TERRORISM SALON: Yosri Fouda on Challenges for the Next President

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(Yosri Fouda is the Chief Investigative Correspondent and Former London Bureau Chief for Al-Jazeera).
Apologies to all for the late dive in, but I’d like to pick it up from this deceptively simple and much underestimated fact pointed out by Alistair Millar:

No matter how much the US spends militarily or otherwise, America cannot be everywhere at once.

Thus, one priority for the new president, as far as I can see from the other side, will be to acknowledge the major mistakes of the Bush administration’s approach to the “war on terror”, starting perhaps with this very title.
Two major issues will have to be examined without delay: First, how to retrieve some of the moral high-ground that America has lost miserably and UNNECESSARILY, and second, how to devise a smarter strategy through which we can (seriously this time) isolate terrorists from the rest of a given society and contain “wannabes”.
That will be very difficult to accomplish before the new President says sorry for all the dirt of Abu Ghraib and Guantanamo and the extraordinary rendition program. It won’t be easy before he shows sympathy with Palestinians unnecessarily humiliated at check points. It won’t be easy before he seriously criticizes corrupt Arab regimes. It won’t be easy before he says he can’t understand how an Egyptian family of five can live on $50 a month, not because poverty is a disgrace but because they haven’t been given an equal opportunity in a global economic system dominated by America.
It won’t be easy before he categorically demonstrates that the West has no quarrel with Islam but with some Muslims who will be judged NOT on their intentions but on their deeds. Irrespective of their background, those who kill civilians are criminals and should be treated as such. Declaring that we are “at war” with a terrorist gives him far more privilege than he deserves.
But war or otherwise, moral high-ground is what needs to be restored before we begin to discuss troops. Even if you did not believe in it, restore moral high-ground and you will begin to stand a chance of charming a predominantly oral culture and turn its men into a neutral position if not into troops for you. Not only is it cheaper, it also happens to be the right thing to do.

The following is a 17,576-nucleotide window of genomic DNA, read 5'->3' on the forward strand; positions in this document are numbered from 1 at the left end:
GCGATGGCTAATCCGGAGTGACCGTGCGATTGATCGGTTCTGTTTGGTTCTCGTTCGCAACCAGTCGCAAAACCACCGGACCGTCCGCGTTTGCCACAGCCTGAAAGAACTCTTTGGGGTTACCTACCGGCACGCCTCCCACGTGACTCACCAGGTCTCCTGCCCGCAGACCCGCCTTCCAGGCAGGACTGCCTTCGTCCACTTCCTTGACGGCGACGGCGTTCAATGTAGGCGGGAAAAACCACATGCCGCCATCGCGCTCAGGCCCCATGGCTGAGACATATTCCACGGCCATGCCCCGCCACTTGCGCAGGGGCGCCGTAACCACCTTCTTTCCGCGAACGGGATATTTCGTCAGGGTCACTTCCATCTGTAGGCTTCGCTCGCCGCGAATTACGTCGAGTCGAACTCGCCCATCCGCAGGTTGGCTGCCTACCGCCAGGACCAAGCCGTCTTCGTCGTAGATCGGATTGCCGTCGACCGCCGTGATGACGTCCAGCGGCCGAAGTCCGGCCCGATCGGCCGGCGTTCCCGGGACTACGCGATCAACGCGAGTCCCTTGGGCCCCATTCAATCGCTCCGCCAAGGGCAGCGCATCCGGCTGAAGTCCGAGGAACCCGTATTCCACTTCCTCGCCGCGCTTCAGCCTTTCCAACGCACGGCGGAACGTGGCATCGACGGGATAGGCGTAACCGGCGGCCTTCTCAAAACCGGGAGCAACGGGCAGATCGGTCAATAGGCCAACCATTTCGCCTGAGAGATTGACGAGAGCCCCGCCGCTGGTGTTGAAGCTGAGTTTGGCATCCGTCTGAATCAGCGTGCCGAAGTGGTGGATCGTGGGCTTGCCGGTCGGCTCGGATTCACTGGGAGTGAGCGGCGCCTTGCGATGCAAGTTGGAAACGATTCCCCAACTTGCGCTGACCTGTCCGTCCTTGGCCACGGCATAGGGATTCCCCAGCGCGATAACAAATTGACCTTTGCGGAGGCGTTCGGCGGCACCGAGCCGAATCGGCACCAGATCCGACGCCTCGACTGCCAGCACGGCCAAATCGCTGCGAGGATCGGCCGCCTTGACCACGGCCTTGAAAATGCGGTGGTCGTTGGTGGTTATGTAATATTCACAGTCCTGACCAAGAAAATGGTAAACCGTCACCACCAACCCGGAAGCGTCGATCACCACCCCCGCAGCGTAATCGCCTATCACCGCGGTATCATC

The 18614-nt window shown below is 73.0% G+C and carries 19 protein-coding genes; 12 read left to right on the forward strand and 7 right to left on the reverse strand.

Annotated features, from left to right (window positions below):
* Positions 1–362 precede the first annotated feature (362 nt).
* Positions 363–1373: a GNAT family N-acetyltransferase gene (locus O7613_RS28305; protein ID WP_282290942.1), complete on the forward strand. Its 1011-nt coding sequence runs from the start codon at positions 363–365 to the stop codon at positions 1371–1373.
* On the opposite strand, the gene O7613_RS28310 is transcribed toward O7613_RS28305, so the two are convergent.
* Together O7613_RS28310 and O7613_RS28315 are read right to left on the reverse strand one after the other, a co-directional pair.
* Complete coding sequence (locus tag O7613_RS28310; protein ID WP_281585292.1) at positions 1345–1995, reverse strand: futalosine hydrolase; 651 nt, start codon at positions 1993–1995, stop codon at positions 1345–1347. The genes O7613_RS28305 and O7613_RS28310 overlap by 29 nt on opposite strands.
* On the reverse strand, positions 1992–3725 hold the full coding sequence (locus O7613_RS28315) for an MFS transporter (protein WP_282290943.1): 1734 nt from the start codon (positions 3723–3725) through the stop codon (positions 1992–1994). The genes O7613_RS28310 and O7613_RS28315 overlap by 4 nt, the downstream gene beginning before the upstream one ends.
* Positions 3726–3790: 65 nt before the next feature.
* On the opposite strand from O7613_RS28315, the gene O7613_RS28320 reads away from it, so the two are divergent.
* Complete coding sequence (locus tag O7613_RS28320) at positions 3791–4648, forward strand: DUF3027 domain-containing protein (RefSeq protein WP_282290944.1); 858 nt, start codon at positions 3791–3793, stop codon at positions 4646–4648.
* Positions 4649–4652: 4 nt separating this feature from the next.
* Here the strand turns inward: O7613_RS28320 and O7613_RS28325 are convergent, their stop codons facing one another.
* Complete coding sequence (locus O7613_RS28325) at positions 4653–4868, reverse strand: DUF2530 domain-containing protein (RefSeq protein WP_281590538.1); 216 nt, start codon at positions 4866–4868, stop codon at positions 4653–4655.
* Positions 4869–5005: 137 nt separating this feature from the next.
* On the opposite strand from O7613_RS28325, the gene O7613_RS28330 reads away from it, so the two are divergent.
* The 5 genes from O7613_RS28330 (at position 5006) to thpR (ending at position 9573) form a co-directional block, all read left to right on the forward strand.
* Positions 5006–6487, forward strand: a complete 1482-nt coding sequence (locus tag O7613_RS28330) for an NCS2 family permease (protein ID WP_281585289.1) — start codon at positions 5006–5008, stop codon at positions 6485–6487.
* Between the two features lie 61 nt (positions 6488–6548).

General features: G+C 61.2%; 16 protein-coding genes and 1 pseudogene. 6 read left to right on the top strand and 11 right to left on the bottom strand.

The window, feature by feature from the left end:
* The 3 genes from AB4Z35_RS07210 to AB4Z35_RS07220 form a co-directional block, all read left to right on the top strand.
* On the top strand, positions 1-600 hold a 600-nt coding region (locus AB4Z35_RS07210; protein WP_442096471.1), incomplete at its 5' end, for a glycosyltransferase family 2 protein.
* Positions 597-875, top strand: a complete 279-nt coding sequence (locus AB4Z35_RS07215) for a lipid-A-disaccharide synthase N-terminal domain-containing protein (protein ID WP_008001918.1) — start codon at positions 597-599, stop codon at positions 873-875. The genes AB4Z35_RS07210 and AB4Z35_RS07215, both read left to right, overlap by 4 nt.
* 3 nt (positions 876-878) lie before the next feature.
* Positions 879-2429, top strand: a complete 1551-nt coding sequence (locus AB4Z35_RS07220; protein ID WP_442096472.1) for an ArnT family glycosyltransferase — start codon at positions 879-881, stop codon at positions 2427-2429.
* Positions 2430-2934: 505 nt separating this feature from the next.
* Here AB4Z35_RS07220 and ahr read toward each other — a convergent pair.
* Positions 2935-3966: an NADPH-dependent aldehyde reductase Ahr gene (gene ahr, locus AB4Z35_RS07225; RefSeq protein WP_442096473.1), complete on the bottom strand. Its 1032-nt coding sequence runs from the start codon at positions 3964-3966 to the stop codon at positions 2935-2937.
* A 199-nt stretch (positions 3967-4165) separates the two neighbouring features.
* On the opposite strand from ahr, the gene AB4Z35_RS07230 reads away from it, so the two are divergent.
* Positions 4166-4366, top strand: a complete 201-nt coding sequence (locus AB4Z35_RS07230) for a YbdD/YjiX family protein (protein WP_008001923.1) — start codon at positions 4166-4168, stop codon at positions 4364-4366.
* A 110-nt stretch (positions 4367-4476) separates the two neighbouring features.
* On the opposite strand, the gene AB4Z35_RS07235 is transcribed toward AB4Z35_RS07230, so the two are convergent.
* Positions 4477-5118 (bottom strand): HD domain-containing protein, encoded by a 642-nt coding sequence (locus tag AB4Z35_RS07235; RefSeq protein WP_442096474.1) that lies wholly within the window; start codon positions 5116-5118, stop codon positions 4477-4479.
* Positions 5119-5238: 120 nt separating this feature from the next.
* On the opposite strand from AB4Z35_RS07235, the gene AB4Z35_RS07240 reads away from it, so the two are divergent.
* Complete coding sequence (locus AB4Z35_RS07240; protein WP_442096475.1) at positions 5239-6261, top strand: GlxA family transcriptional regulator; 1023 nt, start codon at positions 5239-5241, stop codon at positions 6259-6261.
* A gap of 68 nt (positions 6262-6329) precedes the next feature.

— Yosri Fouda
This week long terrorism salon will continue to be hosted by The Washington Note and UN Dispatch.

Comments

3 comments on “TERRORISM SALON: Yosri Fouda on Challenges for the Next President

  1. JohnH says:

    Yosri Fouda adds some desperately needed perspective that sees a reality beyond the imaginations of beltway wonks.
    He might have added that the next President needs to stop trying to kill everyone he thinks might be a terrorist. The “collateral damage” only creates more terrorists. And many will stop attacking the US if it would only remove its foot from on top of them…

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  2. jonst says:

    Yosri Fouda writes:
    “….in a global economic system dominated by America”. Is that really true anymore? If so, I can assure the domination is not working for most Americans.
    Perhaps it is time to recognize that the idiotic policy choices implemented by the Bush Admin–some of which are noted by Yosri Fouda–have gone a long way to ensure that America does not, in fact, dominate the global economic system. Essentially, bankrupting the nation, and destroying the dollar, and conducting a fire sale of US assets, while gleefully destroying the manufacturing base in America, have done much to weaken the US. Not increase its domination.

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  3. David says:

    Very well said, Yosri. And it seems to me that is exactly what Obama has been trying to set the stage for, most recently in his Berlin speech. How far he can go I don’t know, but you are correct – without moral authority, which comes from taking the moral high ground in both word and deed, all of our military might will come to naught in this century. The eras of military empire are gone. So are the eras of any sort of unilateralism or narrow alliances. We really are all in this together at this point. There is no alternate way worth pursuing.

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